Multiple-cat households: How to help veterinary clients create harmony (Sponsored by Ceva Animal Health)

Multiple-cat households: How to help veterinary clients create harmony (Sponsored by Ceva Animal Health)

Accessible resources, alone time essential for multiple-cat households.
Jul 16, 2012
By staff

Although social, domestic cats don’t always get along well in multiple-cat homes. Here are some tips to share with your veterinary clients who own more than one cat, courtesy of Blackwell’s Five-Minute Veterinary Consult Clinical Companion: Canine and Feline Behavior by Dr. Debra Horwitz and Dr. Jacqui Neilson.

Resources such as litter boxes, feeding and water stations, scratching posts and pads, and resting perches at different vertical heights should be plentiful in multi-cat households. Cats should be allowed to avoid each other when possible, and owners should avoid creating spaces where a cat can trap another cat easily.

Older cats may need time alone from playful young kittens or cats. Active cats’ energy can be channeled in daily owner-initiated play sessions. All cats may require alone time to provide restful periods, while a synthetic pheromone may also help to reduce tension by creating affiliation or familiarity between cats.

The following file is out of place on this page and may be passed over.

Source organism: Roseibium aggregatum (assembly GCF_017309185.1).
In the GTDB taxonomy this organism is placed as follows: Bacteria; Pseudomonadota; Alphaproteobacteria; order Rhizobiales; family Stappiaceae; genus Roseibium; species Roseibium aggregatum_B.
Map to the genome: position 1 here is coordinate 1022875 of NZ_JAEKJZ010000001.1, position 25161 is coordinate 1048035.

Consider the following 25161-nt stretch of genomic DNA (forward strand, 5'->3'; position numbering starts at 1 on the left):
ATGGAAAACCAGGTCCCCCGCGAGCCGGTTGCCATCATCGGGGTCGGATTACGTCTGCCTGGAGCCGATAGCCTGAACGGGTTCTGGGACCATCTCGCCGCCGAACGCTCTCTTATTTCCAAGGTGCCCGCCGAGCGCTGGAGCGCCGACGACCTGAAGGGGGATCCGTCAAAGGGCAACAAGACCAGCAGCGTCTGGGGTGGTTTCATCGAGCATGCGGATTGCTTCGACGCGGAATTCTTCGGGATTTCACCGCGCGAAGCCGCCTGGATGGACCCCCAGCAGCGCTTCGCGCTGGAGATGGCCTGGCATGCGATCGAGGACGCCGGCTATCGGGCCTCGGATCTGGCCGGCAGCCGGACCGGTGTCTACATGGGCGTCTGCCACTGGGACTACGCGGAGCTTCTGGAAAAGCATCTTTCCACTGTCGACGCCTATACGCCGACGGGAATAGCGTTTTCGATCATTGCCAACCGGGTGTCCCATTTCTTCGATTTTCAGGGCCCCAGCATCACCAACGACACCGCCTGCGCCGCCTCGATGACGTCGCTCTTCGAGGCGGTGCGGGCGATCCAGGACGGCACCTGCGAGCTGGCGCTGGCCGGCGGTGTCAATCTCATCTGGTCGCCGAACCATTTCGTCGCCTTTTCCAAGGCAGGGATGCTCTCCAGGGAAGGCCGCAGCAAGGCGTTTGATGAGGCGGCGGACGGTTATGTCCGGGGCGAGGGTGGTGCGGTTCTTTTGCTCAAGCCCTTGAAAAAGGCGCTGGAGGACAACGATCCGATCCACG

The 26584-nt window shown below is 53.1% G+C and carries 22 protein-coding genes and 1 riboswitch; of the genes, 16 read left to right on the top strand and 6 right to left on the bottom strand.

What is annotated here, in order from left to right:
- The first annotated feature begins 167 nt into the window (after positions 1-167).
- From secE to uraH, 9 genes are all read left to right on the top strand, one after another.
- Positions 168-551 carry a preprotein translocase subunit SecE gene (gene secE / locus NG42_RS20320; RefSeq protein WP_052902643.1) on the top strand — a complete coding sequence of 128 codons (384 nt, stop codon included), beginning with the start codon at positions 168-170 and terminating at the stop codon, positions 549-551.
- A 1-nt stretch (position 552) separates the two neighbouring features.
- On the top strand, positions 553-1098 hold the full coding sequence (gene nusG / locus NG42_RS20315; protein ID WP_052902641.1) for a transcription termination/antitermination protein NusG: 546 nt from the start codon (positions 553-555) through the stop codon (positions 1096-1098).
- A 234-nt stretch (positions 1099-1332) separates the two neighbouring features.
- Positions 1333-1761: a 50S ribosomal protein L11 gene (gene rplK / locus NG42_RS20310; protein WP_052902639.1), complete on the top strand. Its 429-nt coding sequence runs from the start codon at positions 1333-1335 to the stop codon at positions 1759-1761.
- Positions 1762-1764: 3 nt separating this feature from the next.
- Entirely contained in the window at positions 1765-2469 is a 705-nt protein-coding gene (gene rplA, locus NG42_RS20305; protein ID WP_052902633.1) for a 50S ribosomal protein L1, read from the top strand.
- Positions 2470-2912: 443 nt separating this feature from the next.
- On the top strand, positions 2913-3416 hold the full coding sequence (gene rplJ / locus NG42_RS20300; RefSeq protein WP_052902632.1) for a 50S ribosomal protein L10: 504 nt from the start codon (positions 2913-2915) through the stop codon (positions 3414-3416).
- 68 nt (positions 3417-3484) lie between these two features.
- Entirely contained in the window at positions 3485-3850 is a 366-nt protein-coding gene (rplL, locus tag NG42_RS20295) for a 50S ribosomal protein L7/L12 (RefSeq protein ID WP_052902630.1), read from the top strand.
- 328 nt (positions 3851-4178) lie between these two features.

Litter box tips
It's important to remind cat owners of proper litter box usage:

  • Provide one litter box for each cat in the household, plus one extra
  • Arrange boxes in different locations around the house and on different floors
  • Avoid placing boxes in high-traffic areas or extremely remote locations
  • Scoop the boxes at least once daily, completely change and wash them every 7-10 days, and replace them annually
  • Offer at least an inch in depth of litter for the cat to dig and cover adequately

Free booth at a pet fair near you
The American College of Veterinary Behaviorists and Ceva Animal Health, makers of Feliway and Adaptil, have partnered together for the Keep the L.O.V.E. Alive Behavior Express 2012 Tour. The six-city event in Chicago, Ill., New York City, Kansas City, Mo., Dallas, Atlanta, Ga., and Los Angeles, aims to reinforce the role of veterinarians in addressing pet behavior issues. Free educational booths are available to local veterinarians who register. For more information, go to